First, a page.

It's been a good week for…

The Fawcett Society, a charity devoted to promoting women in public life, which is u5,000 better off this week after the Attorney General, John Morris, agreed to give it a donation. He was responding to a claim by Jo Hayes, a female barrister, who accused him of sexual discrimination after dismissing her job application. Hayes pointed out that out of 116 barristers on the Treasury panel, 103 were men.

Prisoners at Wormwood Scrubs, who may soon be joined by 25 new cellmates if the Crown Prosecution Service (CPS) has its way. The CPS has charged officers from the prison with assaulting inmates. If convicted, however, they may have to do their porridge in a different jail as The Chief Inspector of Prisons is expected to call for the prison's closure in a report to be published soon.

The taxpayer, who could be saved from footing the bill for legal aid cases under proposals to stop barristers charging by the hour. Instead, barristers involved in high-cost cases, such as the Maxwell and Saunders trials, will have to sign fixed-cost contracts under new plans unveiled by the Bar.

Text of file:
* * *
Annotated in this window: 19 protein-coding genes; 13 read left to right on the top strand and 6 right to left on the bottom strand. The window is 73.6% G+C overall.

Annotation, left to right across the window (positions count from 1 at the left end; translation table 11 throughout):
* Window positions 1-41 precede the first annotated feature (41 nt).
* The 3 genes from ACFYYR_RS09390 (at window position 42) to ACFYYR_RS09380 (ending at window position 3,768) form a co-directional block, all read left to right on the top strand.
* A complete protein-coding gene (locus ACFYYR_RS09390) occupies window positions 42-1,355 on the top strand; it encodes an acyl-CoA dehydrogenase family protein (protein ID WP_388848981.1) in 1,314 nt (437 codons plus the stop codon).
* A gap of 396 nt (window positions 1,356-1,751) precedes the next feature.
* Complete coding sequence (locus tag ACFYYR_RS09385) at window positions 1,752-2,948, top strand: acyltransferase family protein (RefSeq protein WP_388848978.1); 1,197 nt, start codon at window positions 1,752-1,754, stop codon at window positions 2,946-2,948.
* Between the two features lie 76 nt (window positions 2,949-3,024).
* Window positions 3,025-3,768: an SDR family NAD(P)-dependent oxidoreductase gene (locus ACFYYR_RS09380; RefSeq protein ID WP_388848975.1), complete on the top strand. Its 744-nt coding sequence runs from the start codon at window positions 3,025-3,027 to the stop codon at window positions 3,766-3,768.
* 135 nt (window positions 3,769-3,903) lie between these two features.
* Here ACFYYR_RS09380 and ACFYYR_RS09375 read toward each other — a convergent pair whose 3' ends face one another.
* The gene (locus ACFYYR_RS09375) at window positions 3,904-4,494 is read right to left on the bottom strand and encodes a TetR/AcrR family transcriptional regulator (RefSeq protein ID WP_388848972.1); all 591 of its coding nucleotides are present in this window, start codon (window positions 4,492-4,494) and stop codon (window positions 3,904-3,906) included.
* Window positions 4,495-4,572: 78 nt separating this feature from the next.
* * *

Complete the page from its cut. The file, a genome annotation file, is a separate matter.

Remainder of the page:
Children mistreated in care, who have won the right to sue local authorities for negligence after the Law Lords voted five-to-one in favour of 26-year-old Keith Barrett, who blames his psychiatric and drink problems on the treatment meted out to him while he was in council care. Local authorities had previously been immune from prosecution.

Lawyers. Richard Tilt, former director general of the prison service, was knighted; Vivien Stern was created a life peer after being chairman of the National Association for the Care and Resettlement of Offenders; and former director of Victim Support Helen Reeves picked up a DBE.